Friday, June 28, 2013

The Journey Toward Simple Living

I have been doing this tiny house thing for so long sometimes I forget that others are just tuning in for the first time.

I thought I would give you a little insight  into our story.

A view from land that we didn't buy.
Matt and I live in a 120 square foot tiny house that we built ourselves over the course of three years. Our house is in a secluded area of a mountain that is part of the Great Smokies in North Carolina.

We bought our land in 2007. This purchase was the result of a lifetime of decisions and dreams that both of us brought with us to our relationship. (For reference, we've been together since 1995.) Matt dreamed of building his own house and I dreamed of becoming a full time writer and living an unconventional life.

It is important to know that when we bought our land we didn't know what we wanted to build at all. All we knew is that we wanted to be in the mountains near Asheville and we wanted to live simply and off the grid.

Building a tiny house did not lead to off the grid living for us. Rather, the desire to live off the grid led us to tiny houses.

Before even learning what tiny houses were, we had a lot of different ideas. At one time, before we knew where Asheville North Carolina was, we thought about living on an RV and traveling the country. We also considered a similar nomadic lifestyle on a sail boat. Once we knew we wanted to to live in Asheville, Matt began to learn about sustainable building techniques that we might be able to use.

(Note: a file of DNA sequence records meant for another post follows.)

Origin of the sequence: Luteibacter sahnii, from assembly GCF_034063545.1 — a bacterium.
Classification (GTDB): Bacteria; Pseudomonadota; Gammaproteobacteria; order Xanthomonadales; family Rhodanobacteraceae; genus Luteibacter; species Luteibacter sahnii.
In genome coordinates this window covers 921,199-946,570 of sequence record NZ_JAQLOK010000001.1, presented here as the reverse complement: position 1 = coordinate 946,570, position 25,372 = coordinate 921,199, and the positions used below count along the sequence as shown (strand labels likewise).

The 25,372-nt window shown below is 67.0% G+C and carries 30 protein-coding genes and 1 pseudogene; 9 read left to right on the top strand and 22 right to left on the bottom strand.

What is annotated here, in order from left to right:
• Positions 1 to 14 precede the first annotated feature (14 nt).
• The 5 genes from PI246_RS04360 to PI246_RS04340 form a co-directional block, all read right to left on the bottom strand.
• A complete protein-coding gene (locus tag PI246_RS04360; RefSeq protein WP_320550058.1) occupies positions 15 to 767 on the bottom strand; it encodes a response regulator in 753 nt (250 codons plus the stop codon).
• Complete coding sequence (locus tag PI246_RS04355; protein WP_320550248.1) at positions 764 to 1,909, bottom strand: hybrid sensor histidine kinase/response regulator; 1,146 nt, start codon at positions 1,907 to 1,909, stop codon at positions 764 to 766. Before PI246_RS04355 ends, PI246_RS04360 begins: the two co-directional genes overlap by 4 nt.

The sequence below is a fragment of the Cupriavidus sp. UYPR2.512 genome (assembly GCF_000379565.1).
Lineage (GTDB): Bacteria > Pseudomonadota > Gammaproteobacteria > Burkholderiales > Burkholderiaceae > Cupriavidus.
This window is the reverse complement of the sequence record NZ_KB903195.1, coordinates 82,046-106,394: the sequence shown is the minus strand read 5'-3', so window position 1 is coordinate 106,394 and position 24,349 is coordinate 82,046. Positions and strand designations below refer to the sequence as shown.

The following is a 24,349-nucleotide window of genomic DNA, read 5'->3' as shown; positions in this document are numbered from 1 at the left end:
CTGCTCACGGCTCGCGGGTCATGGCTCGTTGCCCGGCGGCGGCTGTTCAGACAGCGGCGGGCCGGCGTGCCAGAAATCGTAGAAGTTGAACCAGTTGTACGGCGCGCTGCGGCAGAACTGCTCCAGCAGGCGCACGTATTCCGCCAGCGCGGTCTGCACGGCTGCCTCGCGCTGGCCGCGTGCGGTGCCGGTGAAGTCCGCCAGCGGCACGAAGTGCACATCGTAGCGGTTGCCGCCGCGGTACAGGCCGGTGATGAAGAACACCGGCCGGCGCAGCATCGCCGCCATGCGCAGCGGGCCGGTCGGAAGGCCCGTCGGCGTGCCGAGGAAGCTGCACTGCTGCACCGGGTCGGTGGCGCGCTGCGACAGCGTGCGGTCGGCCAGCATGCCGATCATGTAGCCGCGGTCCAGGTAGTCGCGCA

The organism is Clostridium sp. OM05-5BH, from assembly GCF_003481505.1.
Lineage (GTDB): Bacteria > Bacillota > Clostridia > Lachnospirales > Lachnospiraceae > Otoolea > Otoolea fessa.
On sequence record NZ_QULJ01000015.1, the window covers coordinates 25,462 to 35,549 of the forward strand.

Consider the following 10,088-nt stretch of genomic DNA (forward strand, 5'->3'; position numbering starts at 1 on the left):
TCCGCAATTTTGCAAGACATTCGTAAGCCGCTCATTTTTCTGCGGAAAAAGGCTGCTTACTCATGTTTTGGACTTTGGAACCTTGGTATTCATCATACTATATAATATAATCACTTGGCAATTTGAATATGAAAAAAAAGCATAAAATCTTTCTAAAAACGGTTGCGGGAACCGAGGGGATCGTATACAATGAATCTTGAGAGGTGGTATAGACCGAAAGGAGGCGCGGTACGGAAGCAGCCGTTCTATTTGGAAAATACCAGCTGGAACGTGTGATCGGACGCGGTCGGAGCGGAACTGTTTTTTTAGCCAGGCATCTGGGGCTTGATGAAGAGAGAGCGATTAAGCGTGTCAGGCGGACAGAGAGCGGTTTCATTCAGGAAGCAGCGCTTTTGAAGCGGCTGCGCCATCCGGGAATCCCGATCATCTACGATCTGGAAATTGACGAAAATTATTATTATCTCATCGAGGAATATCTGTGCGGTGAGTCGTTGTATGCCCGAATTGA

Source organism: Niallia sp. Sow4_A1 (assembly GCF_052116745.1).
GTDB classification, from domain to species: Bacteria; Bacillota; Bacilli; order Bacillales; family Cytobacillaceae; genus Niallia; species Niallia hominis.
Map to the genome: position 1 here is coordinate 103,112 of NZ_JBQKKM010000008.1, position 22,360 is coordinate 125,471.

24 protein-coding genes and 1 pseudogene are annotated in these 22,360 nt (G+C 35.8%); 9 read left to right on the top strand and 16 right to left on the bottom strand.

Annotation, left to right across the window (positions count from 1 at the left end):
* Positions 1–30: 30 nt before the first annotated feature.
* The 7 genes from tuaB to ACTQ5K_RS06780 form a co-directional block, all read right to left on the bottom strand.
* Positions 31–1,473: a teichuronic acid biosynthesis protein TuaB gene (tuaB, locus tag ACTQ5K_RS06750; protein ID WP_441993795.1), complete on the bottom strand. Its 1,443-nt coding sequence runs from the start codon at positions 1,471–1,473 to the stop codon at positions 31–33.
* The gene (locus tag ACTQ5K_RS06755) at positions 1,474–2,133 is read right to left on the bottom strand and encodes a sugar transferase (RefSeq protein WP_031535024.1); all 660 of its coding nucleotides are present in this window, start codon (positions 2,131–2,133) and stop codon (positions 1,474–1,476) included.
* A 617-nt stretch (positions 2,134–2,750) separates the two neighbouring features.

He learned about Earthships. 
Earthship in Taos, NM
 He learned about Cordwood Masonry
Cordwood Building in West Chazy, NY



Eventually we were introduced to Jay Shafer's original Tumbleweed Tiny House Company. After we bought the land a friend mentioned that she had seen him on Oprah. We looked into the concept and decided it was perfect. It could easily be built to be off the grid and because it was so small we felt confident that we could do it ourselves as our first building project ever.

Both of us wanted to prove - mainly to ourselves - that we could build our own home and live off the grid. The experience needed to be inexpensive (both for construction and for future living costs) and comfortable. We didn't want to build a hut in the woods and live like feral mountain people.

I am grateful that we discovered the Tiny House Community throughout this process. I have met some of the most amazing people and forged connections and launched projects with many of them. My tiny life is very different from many others, and that is exactly how I like it. Most tiny house people are rebelling against a cookie cutter life and whether we have gourmet kitchens or not we all want to live deliberately and really connect with the world around us.

Tiny house in the Summer



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